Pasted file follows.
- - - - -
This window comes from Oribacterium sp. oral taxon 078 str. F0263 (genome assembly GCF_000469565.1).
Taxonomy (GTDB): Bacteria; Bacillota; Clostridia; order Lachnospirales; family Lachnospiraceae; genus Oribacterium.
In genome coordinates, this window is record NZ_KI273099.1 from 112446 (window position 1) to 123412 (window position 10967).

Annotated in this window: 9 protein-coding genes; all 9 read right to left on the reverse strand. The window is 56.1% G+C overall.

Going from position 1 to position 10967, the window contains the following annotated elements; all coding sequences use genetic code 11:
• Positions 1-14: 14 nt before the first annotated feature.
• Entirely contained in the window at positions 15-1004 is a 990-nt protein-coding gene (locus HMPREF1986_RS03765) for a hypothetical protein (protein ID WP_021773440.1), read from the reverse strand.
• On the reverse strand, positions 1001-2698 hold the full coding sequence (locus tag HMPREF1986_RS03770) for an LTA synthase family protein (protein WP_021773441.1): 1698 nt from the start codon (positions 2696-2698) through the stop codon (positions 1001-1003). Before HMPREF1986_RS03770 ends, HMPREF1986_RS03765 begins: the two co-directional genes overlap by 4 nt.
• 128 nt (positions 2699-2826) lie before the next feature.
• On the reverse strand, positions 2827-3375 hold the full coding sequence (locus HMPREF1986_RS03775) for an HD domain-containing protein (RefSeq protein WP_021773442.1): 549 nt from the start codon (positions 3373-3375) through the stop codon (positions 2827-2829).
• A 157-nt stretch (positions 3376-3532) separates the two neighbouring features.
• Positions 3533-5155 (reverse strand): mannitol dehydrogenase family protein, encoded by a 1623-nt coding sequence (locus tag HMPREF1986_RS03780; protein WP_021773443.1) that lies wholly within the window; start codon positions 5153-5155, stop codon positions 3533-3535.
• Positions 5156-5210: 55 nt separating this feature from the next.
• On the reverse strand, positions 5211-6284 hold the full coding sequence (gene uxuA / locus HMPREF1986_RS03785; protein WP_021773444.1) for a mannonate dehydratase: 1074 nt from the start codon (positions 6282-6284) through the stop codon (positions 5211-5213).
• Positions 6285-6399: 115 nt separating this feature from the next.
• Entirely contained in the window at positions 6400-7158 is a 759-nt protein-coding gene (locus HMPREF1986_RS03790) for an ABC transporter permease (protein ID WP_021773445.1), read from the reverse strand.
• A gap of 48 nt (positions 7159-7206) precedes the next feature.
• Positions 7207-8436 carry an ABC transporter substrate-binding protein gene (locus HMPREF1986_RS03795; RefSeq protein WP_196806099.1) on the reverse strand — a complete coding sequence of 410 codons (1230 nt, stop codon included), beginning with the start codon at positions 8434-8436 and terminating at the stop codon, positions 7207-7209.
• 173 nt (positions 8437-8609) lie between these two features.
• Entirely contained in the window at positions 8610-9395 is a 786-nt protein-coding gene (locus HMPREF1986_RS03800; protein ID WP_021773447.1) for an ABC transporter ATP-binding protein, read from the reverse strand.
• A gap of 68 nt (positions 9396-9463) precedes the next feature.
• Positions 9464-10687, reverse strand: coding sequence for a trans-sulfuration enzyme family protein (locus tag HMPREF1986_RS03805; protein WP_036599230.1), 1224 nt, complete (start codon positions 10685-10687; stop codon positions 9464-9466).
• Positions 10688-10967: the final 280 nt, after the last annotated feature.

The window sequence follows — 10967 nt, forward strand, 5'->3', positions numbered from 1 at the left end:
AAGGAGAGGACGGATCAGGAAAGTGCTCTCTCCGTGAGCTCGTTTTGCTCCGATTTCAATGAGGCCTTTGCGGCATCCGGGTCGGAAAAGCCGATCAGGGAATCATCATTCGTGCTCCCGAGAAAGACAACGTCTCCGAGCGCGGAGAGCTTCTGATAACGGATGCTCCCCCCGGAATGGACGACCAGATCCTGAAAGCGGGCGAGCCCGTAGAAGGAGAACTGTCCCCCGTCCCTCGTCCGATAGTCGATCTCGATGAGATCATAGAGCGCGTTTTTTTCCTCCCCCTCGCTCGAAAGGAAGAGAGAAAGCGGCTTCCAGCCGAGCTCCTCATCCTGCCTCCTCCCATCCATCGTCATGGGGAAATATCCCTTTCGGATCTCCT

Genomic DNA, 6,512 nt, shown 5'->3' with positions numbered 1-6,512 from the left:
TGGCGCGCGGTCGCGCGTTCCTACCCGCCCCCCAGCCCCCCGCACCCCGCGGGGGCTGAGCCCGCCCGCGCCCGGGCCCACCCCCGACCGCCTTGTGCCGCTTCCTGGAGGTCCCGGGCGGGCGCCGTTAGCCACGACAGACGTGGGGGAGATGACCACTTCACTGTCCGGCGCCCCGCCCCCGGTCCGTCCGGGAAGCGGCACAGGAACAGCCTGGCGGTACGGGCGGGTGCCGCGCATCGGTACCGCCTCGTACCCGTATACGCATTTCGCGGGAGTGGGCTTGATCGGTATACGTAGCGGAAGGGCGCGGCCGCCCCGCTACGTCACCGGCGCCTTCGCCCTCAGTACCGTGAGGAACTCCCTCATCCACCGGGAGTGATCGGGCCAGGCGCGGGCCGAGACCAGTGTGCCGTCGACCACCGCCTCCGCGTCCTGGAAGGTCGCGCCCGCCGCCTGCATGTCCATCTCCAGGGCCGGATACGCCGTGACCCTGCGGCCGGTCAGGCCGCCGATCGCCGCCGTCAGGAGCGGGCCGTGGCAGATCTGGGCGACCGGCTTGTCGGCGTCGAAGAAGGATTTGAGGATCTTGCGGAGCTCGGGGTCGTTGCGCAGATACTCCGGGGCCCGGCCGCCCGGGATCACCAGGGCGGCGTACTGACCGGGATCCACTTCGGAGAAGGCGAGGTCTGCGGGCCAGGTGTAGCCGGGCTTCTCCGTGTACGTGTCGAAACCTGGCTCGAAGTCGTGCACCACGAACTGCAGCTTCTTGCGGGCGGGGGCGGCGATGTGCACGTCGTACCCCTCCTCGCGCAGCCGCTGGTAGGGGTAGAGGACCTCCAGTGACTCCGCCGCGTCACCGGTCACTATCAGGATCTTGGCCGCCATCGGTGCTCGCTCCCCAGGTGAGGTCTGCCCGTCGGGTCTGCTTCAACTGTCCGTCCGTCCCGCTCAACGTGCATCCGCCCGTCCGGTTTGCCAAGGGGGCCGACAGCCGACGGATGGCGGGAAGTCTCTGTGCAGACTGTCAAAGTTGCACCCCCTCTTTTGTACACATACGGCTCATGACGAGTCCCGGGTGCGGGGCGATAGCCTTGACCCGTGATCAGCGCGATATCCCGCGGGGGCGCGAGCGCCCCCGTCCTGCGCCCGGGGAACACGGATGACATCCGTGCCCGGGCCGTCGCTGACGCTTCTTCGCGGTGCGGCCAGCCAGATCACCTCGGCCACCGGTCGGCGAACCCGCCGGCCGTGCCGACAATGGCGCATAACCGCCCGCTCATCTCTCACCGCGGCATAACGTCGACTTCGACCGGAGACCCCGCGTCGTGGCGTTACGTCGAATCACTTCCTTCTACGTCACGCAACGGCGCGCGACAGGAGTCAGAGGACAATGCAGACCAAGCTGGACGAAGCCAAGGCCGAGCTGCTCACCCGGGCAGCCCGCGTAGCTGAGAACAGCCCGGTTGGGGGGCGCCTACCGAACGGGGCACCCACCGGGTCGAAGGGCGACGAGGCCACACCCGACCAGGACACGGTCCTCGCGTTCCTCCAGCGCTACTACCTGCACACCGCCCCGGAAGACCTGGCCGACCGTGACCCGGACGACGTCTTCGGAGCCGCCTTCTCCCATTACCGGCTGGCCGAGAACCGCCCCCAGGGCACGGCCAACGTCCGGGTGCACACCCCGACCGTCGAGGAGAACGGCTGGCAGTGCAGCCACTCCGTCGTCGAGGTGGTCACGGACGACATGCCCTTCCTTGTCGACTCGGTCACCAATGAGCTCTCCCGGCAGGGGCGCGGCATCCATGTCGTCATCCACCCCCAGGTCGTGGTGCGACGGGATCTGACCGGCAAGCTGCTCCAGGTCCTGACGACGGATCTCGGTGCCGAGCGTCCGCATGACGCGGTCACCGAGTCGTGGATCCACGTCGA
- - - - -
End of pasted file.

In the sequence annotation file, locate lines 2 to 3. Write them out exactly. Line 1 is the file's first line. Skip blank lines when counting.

Taxonomy (GTDB): Bacteria; Bacillota; Clostridia; order Lachnospirales; family Lachnospiraceae; genus Oribacterium.
In genome coordinates, this window is record NZ_KI273099.1 from 112446 (window position 1) to 123412 (window position 10967).